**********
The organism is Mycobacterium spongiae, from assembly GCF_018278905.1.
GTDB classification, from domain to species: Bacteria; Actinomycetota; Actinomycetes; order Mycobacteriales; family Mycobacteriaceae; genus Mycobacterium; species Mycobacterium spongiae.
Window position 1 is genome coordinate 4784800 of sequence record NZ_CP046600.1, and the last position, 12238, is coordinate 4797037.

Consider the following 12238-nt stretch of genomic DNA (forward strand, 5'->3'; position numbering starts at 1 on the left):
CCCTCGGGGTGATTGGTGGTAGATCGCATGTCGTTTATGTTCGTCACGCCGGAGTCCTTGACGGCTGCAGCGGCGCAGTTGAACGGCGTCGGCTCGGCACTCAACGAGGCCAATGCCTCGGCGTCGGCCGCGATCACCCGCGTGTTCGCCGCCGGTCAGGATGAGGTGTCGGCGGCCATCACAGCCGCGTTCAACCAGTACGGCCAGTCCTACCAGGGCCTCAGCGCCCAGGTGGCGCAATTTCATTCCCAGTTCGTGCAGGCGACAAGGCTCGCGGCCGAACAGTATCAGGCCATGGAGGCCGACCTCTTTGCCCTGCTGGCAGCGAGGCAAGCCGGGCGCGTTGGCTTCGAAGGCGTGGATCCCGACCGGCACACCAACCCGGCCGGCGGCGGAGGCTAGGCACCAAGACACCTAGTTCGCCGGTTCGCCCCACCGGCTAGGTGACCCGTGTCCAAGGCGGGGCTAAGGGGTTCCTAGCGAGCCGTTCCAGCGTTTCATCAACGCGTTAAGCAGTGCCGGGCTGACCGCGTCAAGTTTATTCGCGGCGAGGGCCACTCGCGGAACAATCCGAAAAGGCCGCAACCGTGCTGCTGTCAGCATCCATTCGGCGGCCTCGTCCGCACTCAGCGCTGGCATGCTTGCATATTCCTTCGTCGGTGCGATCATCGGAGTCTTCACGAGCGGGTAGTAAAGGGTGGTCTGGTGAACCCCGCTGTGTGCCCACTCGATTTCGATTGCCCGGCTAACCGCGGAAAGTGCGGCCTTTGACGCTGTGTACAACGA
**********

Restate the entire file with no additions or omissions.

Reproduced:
The organism is Mycobacterium spongiae, from assembly GCF_018278905.1.
GTDB classification, from domain to species: Bacteria; Actinomycetota; Actinomycetes; order Mycobacteriales; family Mycobacteriaceae; genus Mycobacterium; species Mycobacterium spongiae.
Window position 1 is genome coordinate 4784800 of sequence record NZ_CP046600.1, and the last position, 12238, is coordinate 4797037.

Consider the following 12238-nt stretch of genomic DNA (forward strand, 5'->3'; position numbering starts at 1 on the left):
CCCTCGGGGTGATTGGTGGTAGATCGCATGTCGTTTATGTTCGTCACGCCGGAGTCCTTGACGGCTGCAGCGGCGCAGTTGAACGGCGTCGGCTCGGCACTCAACGAGGCCAATGCCTCGGCGTCGGCCGCGATCACCCGCGTGTTCGCCGCCGGTCAGGATGAGGTGTCGGCGGCCATCACAGCCGCGTTCAACCAGTACGGCCAGTCCTACCAGGGCCTCAGCGCCCAGGTGGCGCAATTTCATTCCCAGTTCGTGCAGGCGACAAGGCTCGCGGCCGAACAGTATCAGGCCATGGAGGCCGACCTCTTTGCCCTGCTGGCAGCGAGGCAAGCCGGGCGCGTTGGCTTCGAAGGCGTGGATCCCGACCGGCACACCAACCCGGCCGGCGGCGGAGGCTAGGCACCAAGACACCTAGTTCGCCGGTTCGCCCCACCGGCTAGGTGACCCGTGTCCAAGGCGGGGCTAAGGGGTTCCTAGCGAGCCGTTCCAGCGTTTCATCAACGCGTTAAGCAGTGCCGGGCTGACCGCGTCAAGTTTATTCGCGGCGAGGGCCACTCGCGGAACAATCCGAAAAGGCCGCAACCGTGCTGCTGTCAGCATCCATTCGGCGGCCTCGTCCGCACTCAGCGCTGGCATGCTTGCATATTCCTTCGTCGGTGCGATCATCGGAGTCTTCACGAGCGGGTAGTAAAGGGTGGTCTGGTGAACCCCGCTGTGTGCCCACTCGATTTCGATTGCCCGGCTAACCGCGGAAAGTGCGGCCTTTGACGCTGTGTACAACGA